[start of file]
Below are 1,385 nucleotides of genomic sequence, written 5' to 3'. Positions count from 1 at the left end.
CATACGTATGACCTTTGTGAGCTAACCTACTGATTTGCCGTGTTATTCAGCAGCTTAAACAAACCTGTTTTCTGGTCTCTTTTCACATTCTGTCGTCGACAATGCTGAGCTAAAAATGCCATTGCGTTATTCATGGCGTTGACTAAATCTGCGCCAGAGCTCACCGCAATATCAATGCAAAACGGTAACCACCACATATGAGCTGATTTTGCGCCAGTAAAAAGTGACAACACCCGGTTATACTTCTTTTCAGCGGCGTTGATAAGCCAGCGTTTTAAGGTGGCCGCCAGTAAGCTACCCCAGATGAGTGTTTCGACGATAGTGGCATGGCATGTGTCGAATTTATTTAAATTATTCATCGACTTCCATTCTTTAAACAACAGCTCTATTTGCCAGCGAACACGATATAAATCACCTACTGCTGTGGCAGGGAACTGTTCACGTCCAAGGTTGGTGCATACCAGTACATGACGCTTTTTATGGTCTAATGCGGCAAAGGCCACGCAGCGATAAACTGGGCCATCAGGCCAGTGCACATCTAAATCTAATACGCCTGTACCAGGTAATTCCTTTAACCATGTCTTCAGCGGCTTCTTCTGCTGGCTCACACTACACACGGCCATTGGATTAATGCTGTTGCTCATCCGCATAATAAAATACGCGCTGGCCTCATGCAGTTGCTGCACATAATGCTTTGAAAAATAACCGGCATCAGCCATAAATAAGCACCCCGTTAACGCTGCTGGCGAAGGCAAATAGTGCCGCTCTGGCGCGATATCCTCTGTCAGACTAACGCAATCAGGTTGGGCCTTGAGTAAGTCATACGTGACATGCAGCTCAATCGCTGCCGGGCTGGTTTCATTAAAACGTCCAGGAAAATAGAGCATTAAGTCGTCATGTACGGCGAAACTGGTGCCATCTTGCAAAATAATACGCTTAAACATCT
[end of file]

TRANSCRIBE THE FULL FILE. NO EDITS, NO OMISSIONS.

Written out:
Below are 1,385 nucleotides of genomic sequence, written 5' to 3'. Positions count from 1 at the left end.
CATACGTATGACCTTTGTGAGCTAACCTACTGATTTGCCGTGTTATTCAGCAGCTTAAACAAACCTGTTTTCTGGTCTCTTTTCACATTCTGTCGTCGACAATGCTGAGCTAAAAATGCCATTGCGTTATTCATGGCGTTGACTAAATCTGCGCCAGAGCTCACCGCAATATCAATGCAAAACGGTAACCACCACATATGAGCTGATTTTGCGCCAGTAAAAAGTGACAACACCCGGTTATACTTCTTTTCAGCGGCGTTGATAAGCCAGCGTTTTAAGGTGGCCGCCAGTAAGCTACCCCAGATGAGTGTTTCGACGATAGTGGCATGGCATGTGTCGAATTTATTTAAATTATTCATCGACTTCCATTCTTTAAACAACAGCTCTATTTGCCAGCGAACACGATATAAATCACCTACTGCTGTGGCAGGGAACTGTTCACGTCCAAGGTTGGTGCATACCAGTACATGACGCTTTTTATGGTCTAATGCGGCAAAGGCCACGCAGCGATAAACTGGGCCATCAGGCCAGTGCACATCTAAATCTAATACGCCTGTACCAGGTAATTCCTTTAACCATGTCTTCAGCGGCTTCTTCTGCTGGCTCACACTACACACGGCCATTGGATTAATGCTGTTGCTCATCCGCATAATAAAATACGCGCTGGCCTCATGCAGTTGCTGCACATAATGCTTTGAAAAATAACCGGCATCAGCCATAAATAAGCACCCCGTTAACGCTGCTGGCGAAGGCAAATAGTGCCGCTCTGGCGCGATATCCTCTGTCAGACTAACGCAATCAGGTTGGGCCTTGAGTAAGTCATACGTGACATGCAGCTCAATCGCTGCCGGGCTGGTTTCATTAAAACGTCCAGGAAAATAGAGCATTAAGTCGTCATGTACGGCGAAACTGGTGCCATCTTGCAAAATAATACGCTTAAACATCT